Peyton Manning Retirement Debate Takes over Super Bowl Heading into Big Game

Gabe Zaldivar@gabezalPop Culture Lead WriterJanuary 29, 2014

JERSEY CITY, NJ - JANUARY 29:    Peyton Manning #18 of the Denver Broncos speaks to the media during an availability January 29, 2014 in Jersey City, New Jersey. The Denver Broncos and Seattle Seahawks will meet at Super Bowl XLVIII at Metlife Stadium on February 2, 2014. (Photo by Jeff Zelevansky/Getty Images)
Jeff Zelevansky/Getty Images

The good news is the "Richard Sherman rant" silliness seems to have dissolved into a not-so-distant memory. The bad news is we have a new craze sweeping media row: Peyton Manning retirement talk. 

It's not often that you see a quarterback heading to the Super Bowl who tossed over 50 touchdowns for the season. And it's rare to find one still commanding so much success at the ripe age of 37. Consider that Manning had four neck surgeries before his stint with the Broncos, and all bets are off. 

And so a football-crazed world wants to know like mad if Sunday will culminate in what has been simply an amazing career for the game's best quarterback.  

NEWARK, NJ - JANUARY 28:  Quarterback Peyton Manning #18 of the Denver Broncos speaks to the media during Super Bowl XLVIII Media Day at the Prudential Center on January 28, 2014 in Newark, New Jersey.  Super Bowl XLVIII will be played between the Seattle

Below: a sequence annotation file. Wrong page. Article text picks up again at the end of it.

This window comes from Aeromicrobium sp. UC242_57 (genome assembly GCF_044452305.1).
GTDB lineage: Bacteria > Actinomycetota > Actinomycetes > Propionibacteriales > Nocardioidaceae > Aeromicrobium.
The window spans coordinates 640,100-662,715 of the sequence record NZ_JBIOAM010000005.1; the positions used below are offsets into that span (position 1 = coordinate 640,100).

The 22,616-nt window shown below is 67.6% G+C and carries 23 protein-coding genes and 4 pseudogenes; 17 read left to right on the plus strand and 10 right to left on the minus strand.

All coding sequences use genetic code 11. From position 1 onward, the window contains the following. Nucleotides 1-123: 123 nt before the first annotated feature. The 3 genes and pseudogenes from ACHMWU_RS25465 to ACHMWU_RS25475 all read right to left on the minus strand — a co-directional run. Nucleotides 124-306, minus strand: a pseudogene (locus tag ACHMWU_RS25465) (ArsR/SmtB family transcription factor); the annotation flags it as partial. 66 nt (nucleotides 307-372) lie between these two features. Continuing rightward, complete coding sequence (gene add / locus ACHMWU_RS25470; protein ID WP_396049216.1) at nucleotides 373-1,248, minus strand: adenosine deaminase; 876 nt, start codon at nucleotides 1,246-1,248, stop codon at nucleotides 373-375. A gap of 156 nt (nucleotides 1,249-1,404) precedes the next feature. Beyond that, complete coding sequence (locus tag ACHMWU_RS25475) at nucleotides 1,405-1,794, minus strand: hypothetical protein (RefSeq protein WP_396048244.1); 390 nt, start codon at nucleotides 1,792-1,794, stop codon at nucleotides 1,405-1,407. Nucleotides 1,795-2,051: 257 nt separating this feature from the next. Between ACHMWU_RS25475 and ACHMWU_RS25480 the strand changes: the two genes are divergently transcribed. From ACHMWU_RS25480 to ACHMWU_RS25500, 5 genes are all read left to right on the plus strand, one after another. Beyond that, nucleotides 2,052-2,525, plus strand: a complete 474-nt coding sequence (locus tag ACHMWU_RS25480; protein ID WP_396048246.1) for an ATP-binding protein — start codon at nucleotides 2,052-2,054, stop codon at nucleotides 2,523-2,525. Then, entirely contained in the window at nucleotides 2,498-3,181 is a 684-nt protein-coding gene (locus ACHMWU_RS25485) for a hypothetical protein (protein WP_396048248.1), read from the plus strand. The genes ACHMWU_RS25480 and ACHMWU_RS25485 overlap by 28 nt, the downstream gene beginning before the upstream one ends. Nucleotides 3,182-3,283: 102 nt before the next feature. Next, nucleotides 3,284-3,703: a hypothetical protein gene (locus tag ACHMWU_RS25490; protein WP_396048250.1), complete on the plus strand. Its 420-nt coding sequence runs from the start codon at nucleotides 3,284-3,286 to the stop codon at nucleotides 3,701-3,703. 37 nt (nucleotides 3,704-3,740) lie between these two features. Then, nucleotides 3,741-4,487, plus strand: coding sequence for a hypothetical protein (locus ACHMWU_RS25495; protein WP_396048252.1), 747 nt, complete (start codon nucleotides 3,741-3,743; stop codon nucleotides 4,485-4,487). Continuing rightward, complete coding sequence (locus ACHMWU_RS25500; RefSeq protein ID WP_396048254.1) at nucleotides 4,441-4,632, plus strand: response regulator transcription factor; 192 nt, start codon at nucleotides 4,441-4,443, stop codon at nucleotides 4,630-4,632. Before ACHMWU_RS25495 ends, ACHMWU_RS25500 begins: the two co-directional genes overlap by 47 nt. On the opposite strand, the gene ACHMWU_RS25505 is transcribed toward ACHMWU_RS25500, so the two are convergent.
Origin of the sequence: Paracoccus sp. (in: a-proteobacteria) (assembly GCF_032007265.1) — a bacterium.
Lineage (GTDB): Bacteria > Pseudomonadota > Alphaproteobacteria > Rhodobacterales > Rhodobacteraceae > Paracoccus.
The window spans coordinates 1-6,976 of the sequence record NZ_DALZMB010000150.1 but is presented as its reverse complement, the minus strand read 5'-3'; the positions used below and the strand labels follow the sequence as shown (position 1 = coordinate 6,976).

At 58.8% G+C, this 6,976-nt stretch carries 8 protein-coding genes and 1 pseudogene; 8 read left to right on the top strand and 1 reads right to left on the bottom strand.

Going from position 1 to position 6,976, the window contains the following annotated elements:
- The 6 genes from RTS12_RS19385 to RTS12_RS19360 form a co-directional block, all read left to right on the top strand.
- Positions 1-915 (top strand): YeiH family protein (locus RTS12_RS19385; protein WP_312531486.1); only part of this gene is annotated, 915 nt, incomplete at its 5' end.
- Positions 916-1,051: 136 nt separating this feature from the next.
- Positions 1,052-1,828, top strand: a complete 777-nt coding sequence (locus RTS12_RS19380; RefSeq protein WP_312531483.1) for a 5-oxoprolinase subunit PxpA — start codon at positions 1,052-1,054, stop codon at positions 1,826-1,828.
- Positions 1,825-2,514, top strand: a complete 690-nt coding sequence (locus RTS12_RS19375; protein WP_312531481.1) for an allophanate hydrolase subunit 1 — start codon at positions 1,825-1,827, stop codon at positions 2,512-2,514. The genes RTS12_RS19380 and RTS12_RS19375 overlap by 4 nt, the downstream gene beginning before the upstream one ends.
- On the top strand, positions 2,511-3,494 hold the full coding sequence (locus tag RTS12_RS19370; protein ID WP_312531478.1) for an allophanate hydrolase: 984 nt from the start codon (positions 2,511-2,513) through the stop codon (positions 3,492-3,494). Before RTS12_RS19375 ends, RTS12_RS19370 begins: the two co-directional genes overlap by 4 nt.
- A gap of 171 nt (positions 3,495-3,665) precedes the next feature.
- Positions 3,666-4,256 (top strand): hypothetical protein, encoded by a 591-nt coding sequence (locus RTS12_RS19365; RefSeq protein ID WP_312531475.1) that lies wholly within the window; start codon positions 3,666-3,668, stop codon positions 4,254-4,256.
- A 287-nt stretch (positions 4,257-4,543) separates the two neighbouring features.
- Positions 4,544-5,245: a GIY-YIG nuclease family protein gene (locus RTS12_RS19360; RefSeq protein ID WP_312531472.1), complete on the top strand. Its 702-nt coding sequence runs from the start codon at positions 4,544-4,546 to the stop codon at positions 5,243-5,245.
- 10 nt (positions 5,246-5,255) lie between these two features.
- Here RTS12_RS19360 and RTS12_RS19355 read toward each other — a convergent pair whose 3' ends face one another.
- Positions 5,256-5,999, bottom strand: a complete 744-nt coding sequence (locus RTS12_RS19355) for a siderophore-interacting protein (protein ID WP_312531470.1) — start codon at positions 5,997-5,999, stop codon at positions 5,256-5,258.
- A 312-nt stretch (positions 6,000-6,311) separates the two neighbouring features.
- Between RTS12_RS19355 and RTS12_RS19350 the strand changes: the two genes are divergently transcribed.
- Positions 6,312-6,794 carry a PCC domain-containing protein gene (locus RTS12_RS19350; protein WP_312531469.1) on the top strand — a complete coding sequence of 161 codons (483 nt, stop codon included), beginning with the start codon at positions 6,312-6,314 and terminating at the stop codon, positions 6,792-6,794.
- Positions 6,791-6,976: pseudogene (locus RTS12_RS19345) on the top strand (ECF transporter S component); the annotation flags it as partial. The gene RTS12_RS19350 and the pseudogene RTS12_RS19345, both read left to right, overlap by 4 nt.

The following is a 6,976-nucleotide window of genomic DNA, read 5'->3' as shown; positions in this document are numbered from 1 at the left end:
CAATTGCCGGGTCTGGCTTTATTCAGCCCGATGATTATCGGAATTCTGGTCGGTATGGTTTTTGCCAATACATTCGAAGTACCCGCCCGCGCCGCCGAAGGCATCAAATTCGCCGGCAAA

Maddie Meyer/Getty Images

Retirement and all variations thereof have taken over the Super Bowl chatter, nearly replacing our collective affection for commercials and reasonably priced avocados. 

And so Manning addressed the scuttlebutt that he might just get on his figurative horse and ride off into the sunset if he wins on Sunday. 

USA Today, The Washington Post and many others picked up on some interesting things Manning has had to say in Sunday's press conference; More specifically, his thoughts on what comes next (via The Washington Post's Cindy Boren): 

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Well, I know there’s a number of players that have walked away as champions, and I’m sure that’s a great feeling for those people. John Elway, Ray Lewis did it last year, Michael Strahan. In talking to Ray Lewis and in talking to John Elway, they couldn’t play anymore. That was all they had to give. They truly left it all out there.

I certainly had a career change two years ago with my injury, with changing teams, and so I truly have been kind of a one-year-at-a-time basis. So I really have no plans beyond this game, had no plans coming into this season beyond this year. I think that’s the healthy way to approach kind of your career at this stage.

While many believe this means Manning is prepared to toss 50 more touchdowns next season, there are some, like Bleacher Report's Mike Freeman, who believe we are about to see the last of Manning the QB. 

Matt Slocum/Associated Press

In his Ten-Point Stance column, Freeman discusses the preceding quote and offers the following: